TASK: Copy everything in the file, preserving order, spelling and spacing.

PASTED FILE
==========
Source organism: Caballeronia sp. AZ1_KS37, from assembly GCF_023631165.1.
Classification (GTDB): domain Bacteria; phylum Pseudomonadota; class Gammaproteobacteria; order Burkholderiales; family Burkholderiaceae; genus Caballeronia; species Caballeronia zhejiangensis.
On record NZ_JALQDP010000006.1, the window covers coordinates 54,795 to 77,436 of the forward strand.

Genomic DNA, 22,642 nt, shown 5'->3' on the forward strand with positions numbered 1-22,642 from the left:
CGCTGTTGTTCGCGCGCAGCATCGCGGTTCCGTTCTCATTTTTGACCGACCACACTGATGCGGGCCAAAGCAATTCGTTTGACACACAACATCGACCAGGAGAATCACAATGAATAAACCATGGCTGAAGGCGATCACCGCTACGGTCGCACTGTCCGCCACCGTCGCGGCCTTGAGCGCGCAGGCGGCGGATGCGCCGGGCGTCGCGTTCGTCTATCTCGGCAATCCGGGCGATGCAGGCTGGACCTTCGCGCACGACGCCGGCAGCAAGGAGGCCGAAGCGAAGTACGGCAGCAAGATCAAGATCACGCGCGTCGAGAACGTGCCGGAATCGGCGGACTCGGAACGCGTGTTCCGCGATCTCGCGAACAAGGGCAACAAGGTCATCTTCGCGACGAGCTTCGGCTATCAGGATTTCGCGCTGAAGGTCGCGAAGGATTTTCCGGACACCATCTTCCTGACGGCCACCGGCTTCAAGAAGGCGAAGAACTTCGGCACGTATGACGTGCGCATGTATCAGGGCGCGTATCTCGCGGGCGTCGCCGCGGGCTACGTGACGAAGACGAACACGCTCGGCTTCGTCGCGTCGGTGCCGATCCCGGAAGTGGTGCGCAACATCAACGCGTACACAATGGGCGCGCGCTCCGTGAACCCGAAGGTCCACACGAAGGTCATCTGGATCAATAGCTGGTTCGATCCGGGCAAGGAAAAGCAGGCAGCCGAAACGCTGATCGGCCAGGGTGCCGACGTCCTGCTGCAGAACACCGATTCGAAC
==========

Source organism: Caballeronia sp. AZ1_KS37, from assembly GCF_023631165.1.
Classification (GTDB): domain Bacteria; phylum Pseudomonadota; class Gammaproteobacteria; order Burkholderiales; family Burkholderiaceae; genus Caballeronia; species Caballeronia zhejiangensis.
On record NZ_JALQDP010000006.1, the window covers coordinates 54,795 to 77,436 of the forward strand.

Genomic DNA, 22,642 nt, shown 5'->3' on the forward strand with positions numbered 1-22,642 from the left:
CGCTGTTGTTCGCGCGCAGCATCGCGGTTCCGTTCTCATTTTTGACCGACCACACTGATGCGGGCCAAAGCAATTCGTTTGACACACAACATCGACCAGGAGAATCACAATGAATAAACCATGGCTGAAGGCGATCACCGCTACGGTCGCACTGTCCGCCACCGTCGCGGCCTTGAGCGCGCAGGCGGCGGATGCGCCGGGCGTCGCGTTCGTCTATCTCGGCAATCCGGGCGATGCAGGCTGGACCTTCGCGCACGACGCCGGCAGCAAGGAGGCCGAAGCGAAGTACGGCAGCAAGATCAAGATCACGCGCGTCGAGAACGTGCCGGAATCGGCGGACTCGGAACGCGTGTTCCGCGATCTCGCGAACAAGGGCAACAAGGTCATCTTCGCGACGAGCTTCGGCTATCAGGATTTCGCGCTGAAGGTCGCGAAGGATTTTCCGGACACCATCTTCCTGACGGCCACCGGCTTCAAGAAGGCGAAGAACTTCGGCACGTATGACGTGCGCATGTATCAGGGCGCGTATCTCGCGGGCGTCGCCGCGGGCTACGTGACGAAGACGAACACGCTCGGCTTCGTCGCGTCGGTGCCGATCCCGGAAGTGGTGCGCAACATCAACGCGTACACAATGGGCGCGCGCTCCGTGAACCCGAAGGTCCACACGAAGGTCATCTGGATCAATAGCTGGTTCGATCCGGGCAAGGAAAAGCAGGCAGCCGAAACGCTGATCGGCCAGGGTGCCGACGTCCTGCTGCAGAACACCGATTCGAAC